Chapter

Anatomical Validation of DTI and Tractography

Nigel I. Lawes C. and Christopher A. Clark

in Diffusion MRI

Published on behalf of Oxford University Press

Published in print November 2010 | ISBN: 9780195369779
Published online September 2012 | e-ISBN: 9780199965144 | DOI: http://dx.doi.org/10.1093/med/9780195369779.003.0026
Anatomical Validation of DTI and Tractography

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Attempts to validate diffusion tensor imaging (DTI) tractography meet two obstacles. Firstly, the factors causing problems are specific to each tract and specific to each species, so transfer of results from other species to humans or from one tract to another cannot be relied upon. Secondly, conventional hodological techniques cannot be used in humans for ethical reasons. In human brains, comparison of blunt dissection of fixed human brains gives comparable results to DTI tractography where tracts are relatively uncomplicated, but both techniques run into similar difficulties where tracts intersect or run closely together. Electrical stimulation to generate electromygraphic responses or disrupt language is a promising mode of validation. In the case of language, electrical disruption produced a division of language pathways similar to DTI tractography and blunt dissection. In contrast, electromyography appeared to identify a larger corticospinal tract than tractography, but this was almost certainly due to inadequate placement of the ROIs used to generate the pathway and to use of a high FA threshold. The somatotopic organization of corticostriatal hand, foot, and mouth pathways is different for functional MRI and DTI tractography, but this is a difficult pathway fraught with problems caused by neighbouring tracts. Various methods of tractography have been compared to known anatomy. Pathways such as cerebello-thalamic tracts, the occipito-frontal fasciculus, geniculate nuclei and somatotopy in the internal capsule have been investigated, generally with positive results. In other species, Gd-DTPA contrast has been used to enhance the signal-to-noise ratio of DTI tractography in fixed primate brains; fibre reconstructions corresponded to known anatomy. Manganese-enhanced T1-weighted images were used to compare the direction of a tract with the principle eigenvector of DTI tractography; the directions were largely parallel except where tracts crossed or terminated. Post-mortem tractography has been compared to in vivo injection of tracers and overlap functions of 0.58–0.98 computed.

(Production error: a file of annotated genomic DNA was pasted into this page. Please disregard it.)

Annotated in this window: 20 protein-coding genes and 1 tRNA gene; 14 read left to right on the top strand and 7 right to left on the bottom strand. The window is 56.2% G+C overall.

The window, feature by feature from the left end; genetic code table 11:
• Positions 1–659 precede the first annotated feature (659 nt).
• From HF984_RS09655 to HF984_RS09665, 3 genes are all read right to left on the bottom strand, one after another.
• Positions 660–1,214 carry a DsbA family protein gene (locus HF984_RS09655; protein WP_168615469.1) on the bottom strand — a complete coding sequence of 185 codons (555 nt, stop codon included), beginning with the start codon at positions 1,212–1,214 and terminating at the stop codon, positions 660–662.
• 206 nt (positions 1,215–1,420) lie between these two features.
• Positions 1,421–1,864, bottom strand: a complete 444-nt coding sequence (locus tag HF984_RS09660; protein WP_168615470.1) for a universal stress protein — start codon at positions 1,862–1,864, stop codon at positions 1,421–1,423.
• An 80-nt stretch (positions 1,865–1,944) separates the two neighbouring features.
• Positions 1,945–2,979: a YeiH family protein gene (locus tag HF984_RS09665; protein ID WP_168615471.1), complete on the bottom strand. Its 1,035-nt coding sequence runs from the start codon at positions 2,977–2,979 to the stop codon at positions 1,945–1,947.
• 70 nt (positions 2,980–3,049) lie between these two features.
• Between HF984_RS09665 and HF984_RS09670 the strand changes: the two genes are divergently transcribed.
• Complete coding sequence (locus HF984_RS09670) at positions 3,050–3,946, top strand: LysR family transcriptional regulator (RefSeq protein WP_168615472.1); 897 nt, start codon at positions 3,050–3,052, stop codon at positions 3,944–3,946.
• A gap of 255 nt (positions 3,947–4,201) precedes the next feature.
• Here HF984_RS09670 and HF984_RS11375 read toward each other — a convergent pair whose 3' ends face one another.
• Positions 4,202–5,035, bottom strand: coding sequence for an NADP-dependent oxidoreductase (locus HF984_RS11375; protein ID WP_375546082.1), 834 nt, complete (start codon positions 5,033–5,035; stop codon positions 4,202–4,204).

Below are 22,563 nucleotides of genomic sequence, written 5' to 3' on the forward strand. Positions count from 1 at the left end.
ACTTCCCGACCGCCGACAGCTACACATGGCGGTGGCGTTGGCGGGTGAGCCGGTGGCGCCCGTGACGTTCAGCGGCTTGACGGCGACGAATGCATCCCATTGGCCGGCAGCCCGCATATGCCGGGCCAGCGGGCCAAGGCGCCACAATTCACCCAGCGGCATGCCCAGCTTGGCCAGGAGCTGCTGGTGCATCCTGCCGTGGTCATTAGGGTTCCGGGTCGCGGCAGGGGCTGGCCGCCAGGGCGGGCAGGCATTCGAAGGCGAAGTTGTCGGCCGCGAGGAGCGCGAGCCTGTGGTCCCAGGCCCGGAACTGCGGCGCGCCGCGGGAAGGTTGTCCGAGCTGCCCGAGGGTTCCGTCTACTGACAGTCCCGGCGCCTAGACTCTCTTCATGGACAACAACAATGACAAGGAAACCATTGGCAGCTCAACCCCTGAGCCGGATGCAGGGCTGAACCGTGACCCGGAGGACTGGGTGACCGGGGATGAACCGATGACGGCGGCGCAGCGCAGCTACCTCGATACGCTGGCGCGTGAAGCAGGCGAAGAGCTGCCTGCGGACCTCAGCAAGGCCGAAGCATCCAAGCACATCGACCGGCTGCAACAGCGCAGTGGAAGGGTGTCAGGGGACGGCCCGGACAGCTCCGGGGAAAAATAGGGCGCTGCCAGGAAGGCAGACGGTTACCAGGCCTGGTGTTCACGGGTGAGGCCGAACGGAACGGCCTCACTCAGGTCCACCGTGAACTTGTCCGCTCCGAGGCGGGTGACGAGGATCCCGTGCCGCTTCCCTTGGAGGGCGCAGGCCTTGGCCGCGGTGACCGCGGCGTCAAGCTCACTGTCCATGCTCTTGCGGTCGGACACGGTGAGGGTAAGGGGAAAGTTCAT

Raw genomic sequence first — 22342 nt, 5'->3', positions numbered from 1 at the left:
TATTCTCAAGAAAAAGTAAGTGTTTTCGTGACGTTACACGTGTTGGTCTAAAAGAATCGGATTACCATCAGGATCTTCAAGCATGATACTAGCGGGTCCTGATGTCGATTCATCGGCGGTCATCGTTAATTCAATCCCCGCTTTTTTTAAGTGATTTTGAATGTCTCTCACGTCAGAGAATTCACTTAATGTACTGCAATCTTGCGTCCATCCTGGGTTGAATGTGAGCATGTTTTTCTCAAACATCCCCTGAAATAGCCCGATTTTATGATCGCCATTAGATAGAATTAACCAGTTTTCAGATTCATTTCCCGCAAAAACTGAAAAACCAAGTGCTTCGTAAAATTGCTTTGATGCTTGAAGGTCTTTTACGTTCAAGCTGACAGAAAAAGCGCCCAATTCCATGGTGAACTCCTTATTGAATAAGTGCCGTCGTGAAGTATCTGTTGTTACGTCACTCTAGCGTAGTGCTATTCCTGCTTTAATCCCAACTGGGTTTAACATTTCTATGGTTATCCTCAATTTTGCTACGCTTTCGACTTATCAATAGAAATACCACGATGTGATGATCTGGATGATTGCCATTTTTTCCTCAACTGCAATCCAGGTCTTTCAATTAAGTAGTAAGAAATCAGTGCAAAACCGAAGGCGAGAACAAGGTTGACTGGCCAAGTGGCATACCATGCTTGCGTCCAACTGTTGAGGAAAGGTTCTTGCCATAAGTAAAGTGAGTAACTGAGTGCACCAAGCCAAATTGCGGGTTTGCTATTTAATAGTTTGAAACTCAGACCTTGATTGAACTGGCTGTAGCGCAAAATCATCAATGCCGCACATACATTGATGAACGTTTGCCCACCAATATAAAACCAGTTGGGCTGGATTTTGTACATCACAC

Chapter.  6121 words.  Illustrated.

Subjects: Neuroscientific Techniques

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